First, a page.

When we offer this kind of objection, we start (of course) by denying the supernatural power of God to guide the Biblical authors and protect their memory. But as an atheist, I had no problem beginning with this denial; I was already denying the existence of God, let alone God’s power to protect the eyewitness account. My distrust in the ability of eyewitnesses to recall and transmit the account orally seemed very reasonable back when I was a non-believer. I simply could not fathom the writers being able to transmit the necessary and important details from one person to another without corruption or loss of information. After investigating this more thoroughly, however, I do think we have good reason to trust the accurate transmission of the gospels.

Personal Reverence
The content of the gospel message was of critical importance to both those who communicated it and those who accepted it (and later re-communicated it to the next generation). These folks weren’t passing along mom’s meatloaf recipe; hey were testifying as eyewitnesses to the greatest life ever lived, and they understood their role as eyewitnesses from the start (read through the Book of Acts to see what I mean).

Persistent Repetition
We’ve also got to remember that the first century culture in which the disciples operated was a culture of oral transmission. A lot has been written about this, but let me give you an example I experienced personally last week, as I visited and ministered with Andy Steiger from Apologetics Canada. Andy is a slave driver, and he asked me to give 10 talks over a period of 7 days. Most of these were talks on the reliability of the Bible; the same talk, repeated many times over the course of that week. An important volunteer at Apologetics Canada, Tyson Bradley, came to every event. At one point, after hearing the same talk about 5 times in a row, he told me that he could finish, my sentences for me. I laughed until he started to repeat me line for line (it wasn’t so funny then).  In just five repetitions, Tyson had memorized my message. Imagine what he could do if he hung out with me for three years like the disciples did with Jesus.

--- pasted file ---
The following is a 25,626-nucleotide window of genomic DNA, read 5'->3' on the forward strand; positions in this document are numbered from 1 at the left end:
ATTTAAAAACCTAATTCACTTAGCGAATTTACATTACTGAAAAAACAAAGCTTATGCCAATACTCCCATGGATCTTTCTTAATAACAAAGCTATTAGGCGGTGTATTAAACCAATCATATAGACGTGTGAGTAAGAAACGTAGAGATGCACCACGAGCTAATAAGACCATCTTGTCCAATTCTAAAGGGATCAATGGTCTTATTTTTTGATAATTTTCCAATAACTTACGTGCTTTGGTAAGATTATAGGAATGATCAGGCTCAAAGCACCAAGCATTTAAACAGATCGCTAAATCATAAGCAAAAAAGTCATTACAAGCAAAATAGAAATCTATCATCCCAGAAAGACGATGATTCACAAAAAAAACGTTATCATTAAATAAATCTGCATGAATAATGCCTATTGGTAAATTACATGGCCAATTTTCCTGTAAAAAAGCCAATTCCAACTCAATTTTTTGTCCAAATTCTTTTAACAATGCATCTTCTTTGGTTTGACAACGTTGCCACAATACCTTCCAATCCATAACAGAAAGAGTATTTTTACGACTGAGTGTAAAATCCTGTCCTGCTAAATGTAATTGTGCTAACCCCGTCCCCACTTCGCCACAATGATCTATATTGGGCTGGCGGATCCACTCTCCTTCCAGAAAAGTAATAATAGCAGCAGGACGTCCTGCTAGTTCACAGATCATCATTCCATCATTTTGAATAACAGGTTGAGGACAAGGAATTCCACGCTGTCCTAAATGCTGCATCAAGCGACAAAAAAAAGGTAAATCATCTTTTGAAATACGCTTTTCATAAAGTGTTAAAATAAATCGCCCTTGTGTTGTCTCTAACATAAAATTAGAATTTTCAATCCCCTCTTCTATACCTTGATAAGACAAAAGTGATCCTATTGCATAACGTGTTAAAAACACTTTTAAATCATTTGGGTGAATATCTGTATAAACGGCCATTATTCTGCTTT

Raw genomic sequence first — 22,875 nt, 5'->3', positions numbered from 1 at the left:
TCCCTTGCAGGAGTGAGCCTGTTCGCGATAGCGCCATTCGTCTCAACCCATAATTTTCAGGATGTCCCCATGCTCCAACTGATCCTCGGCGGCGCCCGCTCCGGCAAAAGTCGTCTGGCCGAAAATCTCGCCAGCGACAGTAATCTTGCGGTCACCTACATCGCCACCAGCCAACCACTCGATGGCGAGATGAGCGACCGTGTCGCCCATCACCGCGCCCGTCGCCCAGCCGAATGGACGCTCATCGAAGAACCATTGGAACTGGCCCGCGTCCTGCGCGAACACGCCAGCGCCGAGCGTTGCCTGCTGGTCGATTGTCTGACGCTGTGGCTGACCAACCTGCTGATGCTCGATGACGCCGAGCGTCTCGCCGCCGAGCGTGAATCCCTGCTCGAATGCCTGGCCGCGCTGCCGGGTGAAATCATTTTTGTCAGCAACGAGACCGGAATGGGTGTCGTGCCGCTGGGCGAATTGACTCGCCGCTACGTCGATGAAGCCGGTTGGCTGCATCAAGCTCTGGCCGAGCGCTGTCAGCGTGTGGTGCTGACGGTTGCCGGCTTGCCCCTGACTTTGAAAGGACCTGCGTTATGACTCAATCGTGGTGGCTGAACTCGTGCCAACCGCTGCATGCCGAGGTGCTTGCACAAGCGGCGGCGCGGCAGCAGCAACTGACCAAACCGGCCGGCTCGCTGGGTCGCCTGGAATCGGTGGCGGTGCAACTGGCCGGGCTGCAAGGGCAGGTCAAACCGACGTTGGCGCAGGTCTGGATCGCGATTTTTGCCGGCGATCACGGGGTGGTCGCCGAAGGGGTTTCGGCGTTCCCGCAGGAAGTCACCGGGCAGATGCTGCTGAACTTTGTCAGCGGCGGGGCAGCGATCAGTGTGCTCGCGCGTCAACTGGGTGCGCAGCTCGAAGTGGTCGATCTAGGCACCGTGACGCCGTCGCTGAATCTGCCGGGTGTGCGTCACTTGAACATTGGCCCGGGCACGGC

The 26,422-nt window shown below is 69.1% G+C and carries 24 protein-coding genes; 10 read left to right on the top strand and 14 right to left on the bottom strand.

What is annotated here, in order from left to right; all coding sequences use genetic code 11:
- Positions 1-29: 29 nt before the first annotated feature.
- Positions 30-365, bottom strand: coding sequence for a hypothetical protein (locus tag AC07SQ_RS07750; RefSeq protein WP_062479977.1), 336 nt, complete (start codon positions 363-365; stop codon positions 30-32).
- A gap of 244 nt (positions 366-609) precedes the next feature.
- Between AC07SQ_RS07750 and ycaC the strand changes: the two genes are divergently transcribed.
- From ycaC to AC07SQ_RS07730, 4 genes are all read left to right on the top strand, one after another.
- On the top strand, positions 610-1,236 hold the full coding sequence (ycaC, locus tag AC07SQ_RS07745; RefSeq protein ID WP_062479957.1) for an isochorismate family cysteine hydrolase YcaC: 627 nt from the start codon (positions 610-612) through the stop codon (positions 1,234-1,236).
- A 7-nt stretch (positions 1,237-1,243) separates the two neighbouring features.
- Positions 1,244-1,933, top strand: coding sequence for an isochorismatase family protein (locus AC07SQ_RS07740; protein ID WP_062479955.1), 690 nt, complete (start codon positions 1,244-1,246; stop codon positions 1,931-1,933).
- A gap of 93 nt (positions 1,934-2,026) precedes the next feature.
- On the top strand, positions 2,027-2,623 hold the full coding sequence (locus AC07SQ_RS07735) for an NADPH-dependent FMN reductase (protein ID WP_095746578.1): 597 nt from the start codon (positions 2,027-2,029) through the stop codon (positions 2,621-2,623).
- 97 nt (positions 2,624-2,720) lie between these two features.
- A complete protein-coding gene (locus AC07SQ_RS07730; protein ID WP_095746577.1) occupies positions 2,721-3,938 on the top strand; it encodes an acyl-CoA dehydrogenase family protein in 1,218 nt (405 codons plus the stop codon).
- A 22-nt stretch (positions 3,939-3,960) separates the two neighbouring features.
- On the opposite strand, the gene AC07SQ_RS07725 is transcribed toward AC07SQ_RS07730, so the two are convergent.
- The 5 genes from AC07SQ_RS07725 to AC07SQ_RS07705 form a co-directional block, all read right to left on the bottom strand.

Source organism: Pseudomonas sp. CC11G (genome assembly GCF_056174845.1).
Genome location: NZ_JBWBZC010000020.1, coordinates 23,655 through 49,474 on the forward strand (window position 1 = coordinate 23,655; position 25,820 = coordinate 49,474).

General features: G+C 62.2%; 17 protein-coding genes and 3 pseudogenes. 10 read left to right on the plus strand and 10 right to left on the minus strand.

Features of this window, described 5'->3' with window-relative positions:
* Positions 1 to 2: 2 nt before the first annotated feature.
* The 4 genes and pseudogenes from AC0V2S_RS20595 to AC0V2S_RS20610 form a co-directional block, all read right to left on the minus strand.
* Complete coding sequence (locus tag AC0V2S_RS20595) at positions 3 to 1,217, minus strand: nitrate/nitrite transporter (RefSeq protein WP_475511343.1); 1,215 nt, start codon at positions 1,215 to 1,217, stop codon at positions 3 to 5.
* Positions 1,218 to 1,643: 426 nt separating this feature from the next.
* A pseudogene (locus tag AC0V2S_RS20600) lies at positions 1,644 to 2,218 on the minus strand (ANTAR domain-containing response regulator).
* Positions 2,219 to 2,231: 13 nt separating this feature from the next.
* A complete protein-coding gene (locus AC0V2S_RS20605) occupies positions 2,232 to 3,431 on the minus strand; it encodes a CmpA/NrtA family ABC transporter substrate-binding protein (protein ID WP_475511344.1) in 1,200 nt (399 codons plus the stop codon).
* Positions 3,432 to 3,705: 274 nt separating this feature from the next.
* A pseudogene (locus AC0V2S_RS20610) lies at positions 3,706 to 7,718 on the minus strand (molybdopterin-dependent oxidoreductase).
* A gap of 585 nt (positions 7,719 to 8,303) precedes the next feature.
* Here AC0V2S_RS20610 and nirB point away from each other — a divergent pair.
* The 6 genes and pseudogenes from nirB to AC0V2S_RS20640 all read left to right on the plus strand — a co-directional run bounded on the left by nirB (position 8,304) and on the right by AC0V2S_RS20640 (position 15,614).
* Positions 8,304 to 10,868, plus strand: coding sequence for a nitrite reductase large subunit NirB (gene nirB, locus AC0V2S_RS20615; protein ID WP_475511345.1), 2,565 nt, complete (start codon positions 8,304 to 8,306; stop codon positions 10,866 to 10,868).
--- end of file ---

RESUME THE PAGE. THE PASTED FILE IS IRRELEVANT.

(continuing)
Prompt Recording
Beyond this, those who memorized the repeated teaching of Jesus offered what they remembered to those who recorded it within the lifetimes of the original eyewitnesses. The early church Bishop, Papias, claimed that Mark recorded the preaching of Peter as he described the life and teaching of Jesus. Having access to the man (Peter) who (like Tyson) sat under repeated teaching until he had memorized it thoroughly, Mark then recorded the truth about Jesus as Peter delivered it to him. The case for early dating helps us to have confidence that this occurred very early in history.

As a skeptic, even without embracing the divine protection of the gospel accounts, I found that the circumstances surrounding their transmission and authorship was reasonable. Now, as a Christian, I realize that God protected this entire process and orchestrated the events in such a way as to allow us to have a reliable record of the life, teaching, death and resurrection of Jesus.

J. Warner Wallace is a Cold-Case Detective, a Christian Case Maker, and the author of Cold-Case Christianity and God’s Crime Scene.

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Rapid Response: “Did Jesus Think Jesus Was God?”